June 8, 1987
RICHARD RYAN, PLAINTIFF-APPELLANT
STEVE LANDEK ET AL., DEFENDANTS-APPELLEES
APPELLATE COURT OF ILLINOIS, FIRST DISTRICT, FIRST DIVISION
512 N.E.2d 1, 159 Ill. App. 3d 10, 111 Ill. Dec. 97 1987.IL.761
Appeal from the Circuit Court of Cook County; the Hon. Eugene L. Wachowski, Judge, presiding.
JUSTICE BUCKLEY delivered the opinion of the court. CAMPBELL and O'CONNOR, JJ., concur.
DECISION OF THE COURT DELIVERED BY THE HONORABLE JUDGE BUCKLEY
The newly formed Bridgeview Party (the party) circulated petitions to nominate John A. Oremus, Anne Cusack, Raymond P. Lederman, John T. Curry, John L. Pentz, and Michael J. Pticek for political offices in the village of Bridgeview. Included in the party's nomination papers was a certificate naming the officers of its party. The certificate listed Steve Landek as secretary and Chester Haraf as treasurer of the party.
Richard Ryan (Ryan), the plaintiff, filed an objector's petition to the party's nomination papers alleging defective wording on the petitions and that the party improperly appropriated the corporate name of the village of Bridgeview. The Bridgeview electoral board (the board) held a hearing on Ryan's petition on February 8, 1987. The board was composed of Samuel J. Ruffolo, Steve Landek, and Chester Haraf. Landek and Haraf were officers of the party at the time of the hearing and had circulated the party's petitions.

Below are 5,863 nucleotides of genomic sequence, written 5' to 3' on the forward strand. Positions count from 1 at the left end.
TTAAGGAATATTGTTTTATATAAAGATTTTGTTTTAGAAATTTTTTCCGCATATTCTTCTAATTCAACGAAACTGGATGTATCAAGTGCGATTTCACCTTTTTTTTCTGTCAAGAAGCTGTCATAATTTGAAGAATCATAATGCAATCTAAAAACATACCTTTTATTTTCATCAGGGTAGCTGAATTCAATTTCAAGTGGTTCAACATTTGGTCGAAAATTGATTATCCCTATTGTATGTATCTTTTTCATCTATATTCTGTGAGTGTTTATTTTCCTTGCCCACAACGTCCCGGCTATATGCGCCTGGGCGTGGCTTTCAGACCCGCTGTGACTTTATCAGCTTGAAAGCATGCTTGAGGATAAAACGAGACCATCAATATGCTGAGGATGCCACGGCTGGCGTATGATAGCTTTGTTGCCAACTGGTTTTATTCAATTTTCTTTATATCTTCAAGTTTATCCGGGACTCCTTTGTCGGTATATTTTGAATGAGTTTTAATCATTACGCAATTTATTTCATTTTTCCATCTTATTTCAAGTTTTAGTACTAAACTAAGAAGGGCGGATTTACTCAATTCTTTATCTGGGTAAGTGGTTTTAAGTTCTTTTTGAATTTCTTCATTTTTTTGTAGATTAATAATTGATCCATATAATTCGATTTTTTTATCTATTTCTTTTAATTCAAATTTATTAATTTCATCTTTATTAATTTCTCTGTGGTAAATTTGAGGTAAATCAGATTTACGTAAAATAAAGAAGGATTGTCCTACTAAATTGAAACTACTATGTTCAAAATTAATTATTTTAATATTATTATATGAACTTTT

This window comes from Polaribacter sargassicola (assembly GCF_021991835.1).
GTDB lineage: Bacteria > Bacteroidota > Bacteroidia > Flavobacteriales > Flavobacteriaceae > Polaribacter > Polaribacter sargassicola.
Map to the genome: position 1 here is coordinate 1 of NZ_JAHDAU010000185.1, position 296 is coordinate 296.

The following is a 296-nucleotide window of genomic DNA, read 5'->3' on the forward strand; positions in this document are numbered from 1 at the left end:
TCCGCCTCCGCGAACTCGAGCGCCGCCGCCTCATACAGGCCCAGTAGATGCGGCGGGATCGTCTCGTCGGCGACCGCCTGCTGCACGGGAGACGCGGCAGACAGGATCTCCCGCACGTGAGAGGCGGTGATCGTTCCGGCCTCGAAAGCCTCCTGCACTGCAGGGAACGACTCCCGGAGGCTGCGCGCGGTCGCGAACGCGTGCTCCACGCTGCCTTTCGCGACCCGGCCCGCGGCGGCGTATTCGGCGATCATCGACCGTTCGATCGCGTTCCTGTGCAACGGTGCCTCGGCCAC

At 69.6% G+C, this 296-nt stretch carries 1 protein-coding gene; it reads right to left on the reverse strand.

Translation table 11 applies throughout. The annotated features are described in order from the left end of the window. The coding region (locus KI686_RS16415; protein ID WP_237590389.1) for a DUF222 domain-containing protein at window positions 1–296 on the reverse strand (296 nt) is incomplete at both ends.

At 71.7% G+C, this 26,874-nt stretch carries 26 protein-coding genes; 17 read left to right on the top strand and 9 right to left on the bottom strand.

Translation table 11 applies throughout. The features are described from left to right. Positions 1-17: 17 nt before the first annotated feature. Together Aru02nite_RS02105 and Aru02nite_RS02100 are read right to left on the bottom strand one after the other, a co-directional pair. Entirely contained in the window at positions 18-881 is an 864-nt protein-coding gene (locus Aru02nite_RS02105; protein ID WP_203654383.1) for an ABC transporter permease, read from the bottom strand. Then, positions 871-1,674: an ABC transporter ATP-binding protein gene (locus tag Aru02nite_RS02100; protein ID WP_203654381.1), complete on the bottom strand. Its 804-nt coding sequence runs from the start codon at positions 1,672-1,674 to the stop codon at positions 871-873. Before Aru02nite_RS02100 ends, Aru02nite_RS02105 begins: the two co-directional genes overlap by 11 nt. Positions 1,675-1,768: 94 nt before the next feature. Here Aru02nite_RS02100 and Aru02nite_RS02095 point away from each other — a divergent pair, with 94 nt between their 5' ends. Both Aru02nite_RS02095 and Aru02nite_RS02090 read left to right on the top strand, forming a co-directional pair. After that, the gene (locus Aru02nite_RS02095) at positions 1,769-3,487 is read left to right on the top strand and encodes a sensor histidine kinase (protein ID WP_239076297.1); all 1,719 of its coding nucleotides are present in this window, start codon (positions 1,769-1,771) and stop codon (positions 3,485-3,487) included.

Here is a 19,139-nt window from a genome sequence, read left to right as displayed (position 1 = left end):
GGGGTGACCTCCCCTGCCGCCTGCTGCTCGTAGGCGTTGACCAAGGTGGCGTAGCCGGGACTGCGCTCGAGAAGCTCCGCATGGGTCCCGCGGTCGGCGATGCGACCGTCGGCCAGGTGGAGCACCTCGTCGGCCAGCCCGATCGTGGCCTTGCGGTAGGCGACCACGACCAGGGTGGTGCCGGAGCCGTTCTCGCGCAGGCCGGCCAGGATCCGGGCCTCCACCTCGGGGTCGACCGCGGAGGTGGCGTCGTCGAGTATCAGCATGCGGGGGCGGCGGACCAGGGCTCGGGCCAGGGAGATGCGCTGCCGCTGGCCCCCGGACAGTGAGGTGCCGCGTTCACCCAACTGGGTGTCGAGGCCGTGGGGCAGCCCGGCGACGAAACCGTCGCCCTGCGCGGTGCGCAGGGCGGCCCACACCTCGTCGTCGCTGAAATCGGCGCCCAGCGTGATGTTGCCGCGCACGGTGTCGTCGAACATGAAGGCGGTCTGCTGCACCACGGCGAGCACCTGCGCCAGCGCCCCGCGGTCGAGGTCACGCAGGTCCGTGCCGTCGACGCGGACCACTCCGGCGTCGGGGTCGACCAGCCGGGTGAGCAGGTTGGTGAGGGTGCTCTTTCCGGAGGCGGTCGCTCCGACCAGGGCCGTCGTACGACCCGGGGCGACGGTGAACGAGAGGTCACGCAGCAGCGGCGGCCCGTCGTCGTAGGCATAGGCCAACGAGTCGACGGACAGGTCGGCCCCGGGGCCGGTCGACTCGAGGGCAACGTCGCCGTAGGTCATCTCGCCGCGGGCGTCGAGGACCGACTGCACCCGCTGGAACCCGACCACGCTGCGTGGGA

Ryan moved for recusal of Landek and Haraf at the outset of the hearing because of their potential bias and interest in the proceedings. The board overruled Ryan's motion and rejected his objections, ordering that the name of the party and its candidates appear on the ballot. The circuit court affirmed the board's decision on appeal. This appeal raises the same issues that were before the circuit court. I